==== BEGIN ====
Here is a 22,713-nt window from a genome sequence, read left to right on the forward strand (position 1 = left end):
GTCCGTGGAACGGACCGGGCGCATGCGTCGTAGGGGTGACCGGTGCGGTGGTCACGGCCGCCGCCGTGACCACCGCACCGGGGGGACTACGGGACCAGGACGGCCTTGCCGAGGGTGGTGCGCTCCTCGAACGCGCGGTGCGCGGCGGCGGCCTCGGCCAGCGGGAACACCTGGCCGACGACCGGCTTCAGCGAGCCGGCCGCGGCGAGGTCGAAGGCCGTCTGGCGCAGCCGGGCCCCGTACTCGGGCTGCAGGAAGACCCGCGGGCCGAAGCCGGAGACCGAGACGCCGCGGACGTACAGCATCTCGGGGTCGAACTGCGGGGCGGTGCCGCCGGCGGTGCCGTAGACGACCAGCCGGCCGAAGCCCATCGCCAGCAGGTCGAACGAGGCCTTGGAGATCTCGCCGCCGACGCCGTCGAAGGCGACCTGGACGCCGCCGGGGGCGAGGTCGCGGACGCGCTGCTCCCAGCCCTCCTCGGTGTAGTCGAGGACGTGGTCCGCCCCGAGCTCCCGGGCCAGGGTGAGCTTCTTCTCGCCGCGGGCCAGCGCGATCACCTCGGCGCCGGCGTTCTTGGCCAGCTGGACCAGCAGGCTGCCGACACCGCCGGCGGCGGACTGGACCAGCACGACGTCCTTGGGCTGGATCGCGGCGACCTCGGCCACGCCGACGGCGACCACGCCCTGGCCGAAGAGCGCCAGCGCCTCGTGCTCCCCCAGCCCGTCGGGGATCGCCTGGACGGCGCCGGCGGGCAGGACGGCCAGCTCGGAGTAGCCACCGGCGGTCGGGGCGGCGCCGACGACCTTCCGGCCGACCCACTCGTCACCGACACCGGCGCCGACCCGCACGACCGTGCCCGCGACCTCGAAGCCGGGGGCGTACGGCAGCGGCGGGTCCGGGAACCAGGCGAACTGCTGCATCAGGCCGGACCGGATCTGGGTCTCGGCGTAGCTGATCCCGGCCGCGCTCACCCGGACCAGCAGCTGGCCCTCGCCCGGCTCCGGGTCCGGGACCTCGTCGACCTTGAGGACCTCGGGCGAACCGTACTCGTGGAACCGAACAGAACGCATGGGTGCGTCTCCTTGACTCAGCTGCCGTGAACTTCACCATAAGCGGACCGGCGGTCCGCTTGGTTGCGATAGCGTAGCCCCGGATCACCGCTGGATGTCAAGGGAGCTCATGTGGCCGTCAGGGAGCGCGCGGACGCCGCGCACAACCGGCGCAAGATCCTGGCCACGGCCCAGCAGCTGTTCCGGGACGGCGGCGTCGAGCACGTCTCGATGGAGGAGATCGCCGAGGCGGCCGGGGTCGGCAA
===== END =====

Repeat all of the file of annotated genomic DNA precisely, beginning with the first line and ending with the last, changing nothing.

Here is a 22,713-nt window from a genome sequence, read left to right on the forward strand (position 1 = left end):
GTCCGTGGAACGGACCGGGCGCATGCGTCGTAGGGGTGACCGGTGCGGTGGTCACGGCCGCCGCCGTGACCACCGCACCGGGGGGACTACGGGACCAGGACGGCCTTGCCGAGGGTGGTGCGCTCCTCGAACGCGCGGTGCGCGGCGGCGGCCTCGGCCAGCGGGAACACCTGGCCGACGACCGGCTTCAGCGAGCCGGCCGCGGCGAGGTCGAAGGCCGTCTGGCGCAGCCGGGCCCCGTACTCGGGCTGCAGGAAGACCCGCGGGCCGAAGCCGGAGACCGAGACGCCGCGGACGTACAGCATCTCGGGGTCGAACTGCGGGGCGGTGCCGCCGGCGGTGCCGTAGACGACCAGCCGGCCGAAGCCCATCGCCAGCAGGTCGAACGAGGCCTTGGAGATCTCGCCGCCGACGCCGTCGAAGGCGACCTGGACGCCGCCGGGGGCGAGGTCGCGGACGCGCTGCTCCCAGCCCTCCTCGGTGTAGTCGAGGACGTGGTCCGCCCCGAGCTCCCGGGCCAGGGTGAGCTTCTTCTCGCCGCGGGCCAGCGCGATCACCTCGGCGCCGGCGTTCTTGGCCAGCTGGACCAGCAGGCTGCCGACACCGCCGGCGGCGGACTGGACCAGCACGACGTCCTTGGGCTGGATCGCGGCGACCTCGGCCACGCCGACGGCGACCACGCCCTGGCCGAAGAGCGCCAGCGCCTCGTGCTCCCCCAGCCCGTCGGGGATCGCCTGGACGGCGCCGGCGGGCAGGACGGCCAGCTCGGAGTAGCCACCGGCGGTCGGGGCGGCGCCGACGACCTTCCGGCCGACCCACTCGTCACCGACACCGGCGCCGACCCGCACGACCGTGCCCGCGACCTCGAAGCCGGGGGCGTACGGCAGCGGCGGGTCCGGGAACCAGGCGAACTGCTGCATCAGGCCGGACCGGATCTGGGTCTCGGCGTAGCTGATCCCGGCCGCGCTCACCCGGACCAGCAGCTGGCCCTCGCCCGGCTCCGGGTCCGGGACCTCGTCGACCTTGAGGACCTCGGGCGAACCGTACTCGTGGAACCGAACAGAACGCATGGGTGCGTCTCCTTGACTCAGCTGCCGTGAACTTCACCATAAGCGGACCGGCGGTCCGCTTGGTTGCGATAGCGTAGCCCCGGATCACCGCTGGATGTCAAGGGAGCTCATGTGGCCGTCAGGGAGCGCGCGGACGCCGCGCACAACCGGCGCAAGATCCTGGCCACGGCCCAGCAGCTGTTCCGGGACGGCGGCGTCGAGCACGTCTCGATGGAGGAGATCGCCGAGGCGGCCGGGGTCGGCAA